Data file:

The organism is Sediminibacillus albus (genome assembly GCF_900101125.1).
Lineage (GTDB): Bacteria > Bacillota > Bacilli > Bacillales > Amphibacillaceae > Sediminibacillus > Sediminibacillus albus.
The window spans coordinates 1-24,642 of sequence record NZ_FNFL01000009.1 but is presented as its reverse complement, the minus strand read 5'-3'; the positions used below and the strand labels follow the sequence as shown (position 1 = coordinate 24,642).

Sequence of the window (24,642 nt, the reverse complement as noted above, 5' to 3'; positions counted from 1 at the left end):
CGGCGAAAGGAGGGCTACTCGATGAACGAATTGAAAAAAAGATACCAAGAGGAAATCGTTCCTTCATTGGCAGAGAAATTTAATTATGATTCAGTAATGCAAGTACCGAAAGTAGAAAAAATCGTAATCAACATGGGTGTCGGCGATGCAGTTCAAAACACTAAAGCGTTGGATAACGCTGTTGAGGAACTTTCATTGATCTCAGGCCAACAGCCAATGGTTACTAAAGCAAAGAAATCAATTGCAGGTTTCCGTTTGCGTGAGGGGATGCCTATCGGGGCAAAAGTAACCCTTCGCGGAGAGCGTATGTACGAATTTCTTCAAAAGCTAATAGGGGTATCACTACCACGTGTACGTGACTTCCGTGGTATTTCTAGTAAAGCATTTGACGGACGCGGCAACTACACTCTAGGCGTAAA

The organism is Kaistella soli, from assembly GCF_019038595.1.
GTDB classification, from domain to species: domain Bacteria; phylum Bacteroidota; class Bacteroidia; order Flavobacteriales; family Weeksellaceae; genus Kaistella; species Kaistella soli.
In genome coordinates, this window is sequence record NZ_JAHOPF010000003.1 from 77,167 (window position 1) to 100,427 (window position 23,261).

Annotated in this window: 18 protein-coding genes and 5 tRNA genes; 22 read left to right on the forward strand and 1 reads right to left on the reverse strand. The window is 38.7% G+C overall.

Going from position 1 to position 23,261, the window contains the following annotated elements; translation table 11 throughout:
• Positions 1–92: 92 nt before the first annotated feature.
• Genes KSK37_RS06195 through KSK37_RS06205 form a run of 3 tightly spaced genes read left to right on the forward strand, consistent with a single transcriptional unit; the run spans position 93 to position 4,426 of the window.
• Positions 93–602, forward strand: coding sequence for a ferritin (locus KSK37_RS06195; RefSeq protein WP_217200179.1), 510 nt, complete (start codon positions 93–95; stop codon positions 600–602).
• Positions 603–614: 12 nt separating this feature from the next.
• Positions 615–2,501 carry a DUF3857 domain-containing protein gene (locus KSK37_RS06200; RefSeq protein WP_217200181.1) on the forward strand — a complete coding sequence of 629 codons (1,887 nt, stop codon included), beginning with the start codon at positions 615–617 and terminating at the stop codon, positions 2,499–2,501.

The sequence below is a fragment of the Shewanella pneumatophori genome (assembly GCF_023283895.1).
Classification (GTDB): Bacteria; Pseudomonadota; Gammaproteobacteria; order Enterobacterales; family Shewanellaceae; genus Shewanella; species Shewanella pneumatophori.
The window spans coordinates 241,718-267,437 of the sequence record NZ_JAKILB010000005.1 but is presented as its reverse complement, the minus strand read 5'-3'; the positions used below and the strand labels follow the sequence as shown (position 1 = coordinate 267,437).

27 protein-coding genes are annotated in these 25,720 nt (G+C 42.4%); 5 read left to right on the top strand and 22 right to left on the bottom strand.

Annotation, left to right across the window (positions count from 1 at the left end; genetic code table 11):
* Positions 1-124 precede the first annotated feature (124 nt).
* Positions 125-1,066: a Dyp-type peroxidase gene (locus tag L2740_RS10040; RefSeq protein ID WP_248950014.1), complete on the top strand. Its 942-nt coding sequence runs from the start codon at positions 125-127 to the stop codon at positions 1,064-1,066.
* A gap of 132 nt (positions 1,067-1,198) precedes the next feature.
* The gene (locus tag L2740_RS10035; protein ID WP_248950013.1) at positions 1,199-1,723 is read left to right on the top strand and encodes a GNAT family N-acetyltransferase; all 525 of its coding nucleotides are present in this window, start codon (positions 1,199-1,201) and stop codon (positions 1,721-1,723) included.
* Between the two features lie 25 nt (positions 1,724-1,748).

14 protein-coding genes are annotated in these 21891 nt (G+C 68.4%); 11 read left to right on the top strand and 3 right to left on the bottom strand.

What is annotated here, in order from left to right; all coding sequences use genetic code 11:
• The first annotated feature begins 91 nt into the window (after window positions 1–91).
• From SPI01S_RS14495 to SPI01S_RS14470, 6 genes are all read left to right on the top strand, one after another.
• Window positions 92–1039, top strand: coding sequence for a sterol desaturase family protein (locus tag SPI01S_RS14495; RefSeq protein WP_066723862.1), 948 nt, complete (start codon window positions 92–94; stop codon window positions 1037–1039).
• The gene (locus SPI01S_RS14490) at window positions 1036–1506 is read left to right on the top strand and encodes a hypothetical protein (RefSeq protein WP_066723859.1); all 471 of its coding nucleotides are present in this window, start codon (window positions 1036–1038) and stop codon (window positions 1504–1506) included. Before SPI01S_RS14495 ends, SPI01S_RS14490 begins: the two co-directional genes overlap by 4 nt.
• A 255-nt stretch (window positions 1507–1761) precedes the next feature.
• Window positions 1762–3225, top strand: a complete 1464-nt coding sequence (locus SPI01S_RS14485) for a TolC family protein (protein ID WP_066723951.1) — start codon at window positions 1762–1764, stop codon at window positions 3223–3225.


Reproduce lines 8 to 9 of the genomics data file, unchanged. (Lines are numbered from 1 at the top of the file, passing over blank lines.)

In genome coordinates, this window is sequence record NZ_JAHOPF010000003.1 from 77,167 (window position 1) to 100,427 (window position 23,261).

Annotated in this window: 18 protein-coding genes and 5 tRNA genes; 22 read left to right on the forward strand and 1 reads right to left on the reverse strand. The window is 38.7% G+C overall.